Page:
Thu | Jan 17, 2019

UPDATED: A major passion: From class joker to military model

Published:Monday | January 30, 2017 | 12:00 AMJody-Anne Lawrence
Major Basil Jarrett at the Jamaica Defence Force, Up Park Camp.
Major Basil Jarrett

The boy from a small town in St Elizabeth made his way from being a rural class joker to major and living out his dream as civil/military cooperation and media officer for the Jamaica Defence Force - the Major Basil Jarrett story.

The eldest of seven children, Jarrett admits that he developed a competitive spirit.

"There was a lot of us, so there was always one, the cute one, the tall one, and I had to make a name. So I was highly competitive," he told Flair. Admittedly, he was not known for his wit. Instead, he was known for his troublemaking skills.

At the age of five, he went to Kingston and attended St Jude's Primary, and then there was his best childhood memory. He passed his Common Entrance Examination for Jamaica College (JC). This is not because he thinks that this is the best school, which he does. Instead, it was the fact that he had passed.

He smiled with his eyes as he recalled the moment his grandmother came to school and hugged him. It was indeed a great moment, and he was now an example for others in his community and his siblings. Understanding and appreciating the value of education, he started the first day of high school with great pride.

Jarrett stepped on to the Hope Road institution with a strong sense of accomplishment. However, the feeling of greatness soon dwindled as he was brought down to earth when he was was initiated into the JC system. Looking back, it is one of his fondest and funniest memories. The fifth-formers would jeer the first-formers, split the class in three and have them sing the latest song.

"If we sang well enough they would leave us alone. If not, we had to keep singing. They flickered the light and said we had to blow out the bulb with our singing. At the time we even believed that our singing was flickering the lights. Six-formers came and got rid of the guys, and we thought that we were saved until they split the class again and told us to sing." Jarrett laughed heartily as he recalled the incident.

His years at JC were among his best. His first military experience was when he joined the cadet, but he had too many interests to focus on one. So after joining the cadet in the first form, by the third form he was playing basketball and football and being the class joker. He remembered that even in his yearbook one friend signed, "Thanks Juba (his high school nickname) for the many laughs."

He confessed that he tried to fail his exams in hopes of repeating. He was just not ready to leave. His last day was a sad one, but then it was time for university. With it came girls and parties, and leaving high school was not so bad after all. He started the University of the West Indies pursuing a degree in European History. Then he met and was very impressed with Ian Andrews, a sports broadcaster and a JC old boy.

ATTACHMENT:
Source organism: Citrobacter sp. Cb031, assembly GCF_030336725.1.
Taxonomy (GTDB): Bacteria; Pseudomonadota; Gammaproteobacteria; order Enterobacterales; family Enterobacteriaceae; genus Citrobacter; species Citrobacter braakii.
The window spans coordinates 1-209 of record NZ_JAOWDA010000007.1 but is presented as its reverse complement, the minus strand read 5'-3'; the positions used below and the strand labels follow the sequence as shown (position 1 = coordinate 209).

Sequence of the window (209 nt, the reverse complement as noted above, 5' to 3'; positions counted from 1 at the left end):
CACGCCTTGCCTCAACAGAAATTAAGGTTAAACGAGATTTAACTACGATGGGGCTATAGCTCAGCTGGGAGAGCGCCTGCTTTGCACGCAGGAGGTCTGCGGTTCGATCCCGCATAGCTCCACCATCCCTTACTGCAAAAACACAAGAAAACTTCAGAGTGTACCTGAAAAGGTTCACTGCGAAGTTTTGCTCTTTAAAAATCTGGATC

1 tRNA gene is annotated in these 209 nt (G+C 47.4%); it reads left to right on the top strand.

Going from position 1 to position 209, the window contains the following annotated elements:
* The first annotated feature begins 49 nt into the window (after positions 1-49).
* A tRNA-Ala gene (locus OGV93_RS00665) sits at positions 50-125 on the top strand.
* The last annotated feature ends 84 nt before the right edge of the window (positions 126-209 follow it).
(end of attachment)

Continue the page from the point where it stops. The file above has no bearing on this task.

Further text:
He decided that that was what he wanted to do, and so he changed his specialisation and the rest was history. He then went on to working in advertising as a copywriter. He then went on to the Long Island University and Barucj College, and completed two master's degrees - one in marketing and the other in corporate communications. He returned to Jamaica and taught at the Northern Caribbean University and the University of Technology before deciding to do his PhD in London. But he was soon bored and left without completing it because his passion for his first love returned.

"I believe that you start somewhere and you might do many things but you always come back to who you were destined to be. I am privileged to be back where I belong," he told Flair.

He entered the military as a captain because of his training in a media and communication. Thus, when he took on the role of civil/military cooperation and media officer he had to be trained to be a soldier. It was exciting because Jarrett got a new perspective on the military.

"I grew a new appreciation for the work that we have to do and the relationship. You could not work with a more team-oriented set of individuals who genuinely look out for each other," Jarrett admitted.

When it came to his first assignment, he did start to wonder what exactly had he got himself into. He and other soldiers were doing a routine patrol through a particular community. They came upon some young men who were sitting on a wall and fled as they approached.

"I came in as a major and the lower-ranked soldiers were looking to me for instructions, not knowing that this was my first patrol. They went in pursuit of the men and I was wondering what I was doing," he told Flair.




 He hopes to work to build a better understanding of the military for civilians. Jarrett is proud of his growth. While he admittedly has devoted much of his time to the service, he has maintained a healthy personal life.

While he has a lot on his plate, the Major still plays basketball every Friday with his colleagues and is a devoted Walking Dead fan.

Jarrett would leave one advice to youth: "As President of the JC Old Boys' Association, I would life to encourage them to take chances, do not put any constraint on your like. If I did that I would not be where I am now."

Note: An earlier version of this story had said Jarrett entered the JDF as a Major. That was incorrect. In fact, he entered as a captain. Also, he  completed one of two masters degrees at Long Island University and the other at Barucj College. The original story has said he received both at the university.